Marty Romero

The Debate Over Graffiti as Crime or Art is Pointless (part 1 of 2)

KaterOne, Visions Crew 2005, East Los Angeles. KaterOne, Visions Crew 2005, East Los Angeles.

The debate

When I was younger, I wrote graffiti for the thrill, anonymity, and recognition from other graffiti writers. As a graffiti writer, I didn’t realize the passionate debate over graffiti as art or crime like I do now—a discussion that is pointless in my opinion. A more productive question to answer by those on either side of the fence is, what is the role of graffiti in our public space? The obvious answer—some would argue—is that graffiti should NOT play a role and that it ought to be eradicated. Well, I’d like to challenge that.

My school newspaper recently wrote an article about how much it was going to cost to remove graffiti from the L.A. river walls. The writer wrote:

“…there are no positive effects of graffiti to any community, and those caught doing it should be locked away and the key thrown away.”

He argued that:

“…because graffiti by definition is a crime, it cannot be approached as anything else.”

The writer did note that commissioned works—even those painted by graffiti artist and clearly graffiti—were NOT “really” graffiti, because they had authorization. The problem with arguments about the legality of graffiti or those that defend it as art is that they ignore aspects of graffiti that relate to how we use our public spaces.

Why is the debate is pointless

To say that there are no positive contributions by graffiti implies a set of criteria by which we determine what provides and what does not provide value. What is that criterion? Who defines it? Is the criterion accurate? Most people would say that the law sets the criteria, but it would only take a basic history lesson to point out that some laws can be unjust. When we submit law a the ultimate criteria for what is and what is not legal or of value, then we must submit the amount of corporate control, immigration, civil rights, etc. through that criterion—which we don’t. If we solely rely on the denotation of graffiti to ascribe its value, we are forced to accept that what is natural is often socially constructed to the interest of some more than others.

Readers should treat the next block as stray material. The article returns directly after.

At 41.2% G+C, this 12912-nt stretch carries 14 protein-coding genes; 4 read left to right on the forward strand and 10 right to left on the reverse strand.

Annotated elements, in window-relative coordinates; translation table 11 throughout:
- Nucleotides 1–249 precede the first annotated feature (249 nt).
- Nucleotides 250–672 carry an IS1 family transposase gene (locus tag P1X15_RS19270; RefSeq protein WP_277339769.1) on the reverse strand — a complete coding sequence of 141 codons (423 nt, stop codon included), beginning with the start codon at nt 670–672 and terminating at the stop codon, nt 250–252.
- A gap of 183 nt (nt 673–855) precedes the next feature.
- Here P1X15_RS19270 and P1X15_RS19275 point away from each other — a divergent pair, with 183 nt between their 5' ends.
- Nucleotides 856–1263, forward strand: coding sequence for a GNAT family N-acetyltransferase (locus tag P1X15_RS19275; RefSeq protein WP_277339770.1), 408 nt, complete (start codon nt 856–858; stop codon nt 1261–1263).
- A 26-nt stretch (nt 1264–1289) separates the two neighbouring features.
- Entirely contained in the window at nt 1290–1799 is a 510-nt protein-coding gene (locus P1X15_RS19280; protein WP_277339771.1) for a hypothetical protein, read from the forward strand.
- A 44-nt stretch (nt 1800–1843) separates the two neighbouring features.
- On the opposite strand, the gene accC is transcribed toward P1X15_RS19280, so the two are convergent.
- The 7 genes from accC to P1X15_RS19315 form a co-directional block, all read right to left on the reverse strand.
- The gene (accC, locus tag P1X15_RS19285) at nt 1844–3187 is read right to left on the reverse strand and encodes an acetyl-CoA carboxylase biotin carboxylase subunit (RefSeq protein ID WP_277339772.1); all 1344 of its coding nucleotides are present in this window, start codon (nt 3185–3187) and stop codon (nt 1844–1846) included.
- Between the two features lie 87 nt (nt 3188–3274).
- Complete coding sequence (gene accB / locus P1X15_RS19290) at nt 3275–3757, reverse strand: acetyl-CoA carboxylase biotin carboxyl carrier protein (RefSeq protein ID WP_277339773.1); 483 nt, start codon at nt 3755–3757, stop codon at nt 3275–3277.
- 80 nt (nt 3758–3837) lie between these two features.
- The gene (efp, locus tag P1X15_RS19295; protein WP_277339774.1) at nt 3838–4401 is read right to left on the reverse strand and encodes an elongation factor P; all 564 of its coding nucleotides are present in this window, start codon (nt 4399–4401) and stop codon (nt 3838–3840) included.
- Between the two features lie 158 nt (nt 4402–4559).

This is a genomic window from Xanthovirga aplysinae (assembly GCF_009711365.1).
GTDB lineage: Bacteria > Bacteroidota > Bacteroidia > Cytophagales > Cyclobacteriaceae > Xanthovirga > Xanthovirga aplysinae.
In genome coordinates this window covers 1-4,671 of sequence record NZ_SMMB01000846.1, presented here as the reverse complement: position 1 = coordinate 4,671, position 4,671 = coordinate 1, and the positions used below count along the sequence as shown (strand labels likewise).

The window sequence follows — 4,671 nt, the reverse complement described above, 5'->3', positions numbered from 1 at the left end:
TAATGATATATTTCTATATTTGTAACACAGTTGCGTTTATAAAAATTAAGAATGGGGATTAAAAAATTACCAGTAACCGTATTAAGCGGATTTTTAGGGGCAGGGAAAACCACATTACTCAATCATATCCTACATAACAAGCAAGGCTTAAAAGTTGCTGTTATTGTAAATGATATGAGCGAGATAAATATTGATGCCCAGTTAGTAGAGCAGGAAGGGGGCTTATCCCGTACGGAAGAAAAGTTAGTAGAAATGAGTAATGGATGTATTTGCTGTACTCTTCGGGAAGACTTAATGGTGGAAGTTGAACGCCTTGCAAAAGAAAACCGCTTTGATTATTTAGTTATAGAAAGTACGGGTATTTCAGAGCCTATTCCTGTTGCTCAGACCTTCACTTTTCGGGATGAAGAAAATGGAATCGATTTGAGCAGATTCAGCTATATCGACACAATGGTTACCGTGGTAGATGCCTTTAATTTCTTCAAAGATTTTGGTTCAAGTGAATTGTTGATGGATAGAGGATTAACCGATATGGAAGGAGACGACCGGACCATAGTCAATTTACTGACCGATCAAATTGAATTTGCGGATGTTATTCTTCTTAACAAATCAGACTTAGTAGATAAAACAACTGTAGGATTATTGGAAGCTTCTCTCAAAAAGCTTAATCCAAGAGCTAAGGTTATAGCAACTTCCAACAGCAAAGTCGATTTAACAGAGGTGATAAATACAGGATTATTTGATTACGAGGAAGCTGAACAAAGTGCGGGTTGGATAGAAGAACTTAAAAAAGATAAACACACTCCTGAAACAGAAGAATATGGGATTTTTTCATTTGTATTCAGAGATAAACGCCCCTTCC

What is graffiti’s contribution?

I propose that graffiti and graffiti writers’ contributions are valuable, particularly when we speak of public space. The value is in recognizing the socially constructed truths and political agendas that influence our culture, society and communities in ways that we may not want. Graffiti keeps these truths and agendas on check by constantly challenging them.

For instance, people might argue that advertising or popular culture does not influence them, but what they mean is that the apparent messages of these cultural productions do not influence them. Adds that try to sell Wendy’s instead of McDonalds, or Pepsi instead of Coke may not have a real impact on individuals. But the underlying myth of consumerism that these ads present when added up to all of the thousands of unrecognized retellings of the consumer myth do influence the nation into believing that the myth of consumerism is not a myth, but is the natural state of human affairs.

So today, communities produce almost nothing. As an employee or a student, we are required to produce some things: reports, call logs, sales, etc. But outside of our role as employees, or students, what do we produce? Most of us do not grow or raise our food, we don’t make our clothes, and only a few in the community make their own music or entertainment. Some participate in athletics once in a while, but other than sports and dancing there is little left in society for humans to produce. Instead, we have become consumers.

Each time that graffiti is produced, it speaks against the consumerism myth such that it becomes an identity marker of a community.